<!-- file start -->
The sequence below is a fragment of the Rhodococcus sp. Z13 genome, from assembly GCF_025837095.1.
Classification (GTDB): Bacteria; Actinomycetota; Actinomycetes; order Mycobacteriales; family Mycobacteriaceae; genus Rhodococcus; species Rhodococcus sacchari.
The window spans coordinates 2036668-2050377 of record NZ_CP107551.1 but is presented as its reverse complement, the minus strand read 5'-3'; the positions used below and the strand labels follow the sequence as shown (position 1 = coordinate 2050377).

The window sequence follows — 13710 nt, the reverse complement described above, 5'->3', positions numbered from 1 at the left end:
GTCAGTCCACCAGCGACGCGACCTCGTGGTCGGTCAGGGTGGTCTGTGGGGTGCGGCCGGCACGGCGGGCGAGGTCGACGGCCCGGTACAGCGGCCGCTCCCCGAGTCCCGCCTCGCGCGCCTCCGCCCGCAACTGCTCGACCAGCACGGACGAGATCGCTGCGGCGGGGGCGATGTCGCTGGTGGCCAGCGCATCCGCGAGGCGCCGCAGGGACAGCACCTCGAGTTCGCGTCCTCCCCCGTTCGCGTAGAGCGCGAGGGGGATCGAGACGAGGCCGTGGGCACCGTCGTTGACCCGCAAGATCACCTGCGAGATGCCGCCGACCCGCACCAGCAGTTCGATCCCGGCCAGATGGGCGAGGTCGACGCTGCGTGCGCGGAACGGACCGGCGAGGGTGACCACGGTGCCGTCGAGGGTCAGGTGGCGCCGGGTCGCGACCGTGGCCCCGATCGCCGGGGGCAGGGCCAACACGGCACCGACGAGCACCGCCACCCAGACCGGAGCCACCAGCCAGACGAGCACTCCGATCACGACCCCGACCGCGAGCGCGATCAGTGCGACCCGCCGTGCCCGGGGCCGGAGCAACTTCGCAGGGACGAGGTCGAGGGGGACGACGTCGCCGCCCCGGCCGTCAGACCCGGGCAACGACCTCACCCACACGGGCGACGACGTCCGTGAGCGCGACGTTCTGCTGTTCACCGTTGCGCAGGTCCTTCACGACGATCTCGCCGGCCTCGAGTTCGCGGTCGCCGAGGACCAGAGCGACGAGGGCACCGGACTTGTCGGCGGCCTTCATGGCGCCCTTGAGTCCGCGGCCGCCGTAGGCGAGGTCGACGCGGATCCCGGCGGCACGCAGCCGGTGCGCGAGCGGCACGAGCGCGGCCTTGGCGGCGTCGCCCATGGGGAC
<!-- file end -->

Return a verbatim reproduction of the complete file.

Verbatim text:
The sequence below is a fragment of the Rhodococcus sp. Z13 genome, from assembly GCF_025837095.1.
Classification (GTDB): Bacteria; Actinomycetota; Actinomycetes; order Mycobacteriales; family Mycobacteriaceae; genus Rhodococcus; species Rhodococcus sacchari.
The window spans coordinates 2036668-2050377 of record NZ_CP107551.1 but is presented as its reverse complement, the minus strand read 5'-3'; the positions used below and the strand labels follow the sequence as shown (position 1 = coordinate 2050377).

The window sequence follows — 13710 nt, the reverse complement described above, 5'->3', positions numbered from 1 at the left end:
GTCAGTCCACCAGCGACGCGACCTCGTGGTCGGTCAGGGTGGTCTGTGGGGTGCGGCCGGCACGGCGGGCGAGGTCGACGGCCCGGTACAGCGGCCGCTCCCCGAGTCCCGCCTCGCGCGCCTCCGCCCGCAACTGCTCGACCAGCACGGACGAGATCGCTGCGGCGGGGGCGATGTCGCTGGTGGCCAGCGCATCCGCGAGGCGCCGCAGGGACAGCACCTCGAGTTCGCGTCCTCCCCCGTTCGCGTAGAGCGCGAGGGGGATCGAGACGAGGCCGTGGGCACCGTCGTTGACCCGCAAGATCACCTGCGAGATGCCGCCGACCCGCACCAGCAGTTCGATCCCGGCCAGATGGGCGAGGTCGACGCTGCGTGCGCGGAACGGACCGGCGAGGGTGACCACGGTGCCGTCGAGGGTCAGGTGGCGCCGGGTCGCGACCGTGGCCCCGATCGCCGGGGGCAGGGCCAACACGGCACCGACGAGCACCGCCACCCAGACCGGAGCCACCAGCCAGACGAGCACTCCGATCACGACCCCGACCGCGAGCGCGATCAGTGCGACCCGCCGTGCCCGGGGCCGGAGCAACTTCGCAGGGACGAGGTCGAGGGGGACGACGTCGCCGCCCCGGCCGTCAGACCCGGGCAACGACCTCACCCACACGGGCGACGACGTCCGTGAGCGCGACGTTCTGCTGTTCACCGTTGCGCAGGTCCTTCACGACGATCTCGCCGGCCTCGAGTTCGCGGTCGCCGAGGACCAGAGCGACGAGGGCACCGGACTTGTCGGCGGCCTTCATGGCGCCCTTGAGTCCGCGGCCGCCGTAGGCGAGGTCGACGCGGATCCCGGCGGCACGCAGCCGGTGCGCGAGCGGCACGAGCGCGGCCTTGGCGGCGTCGCCCATGGGGAC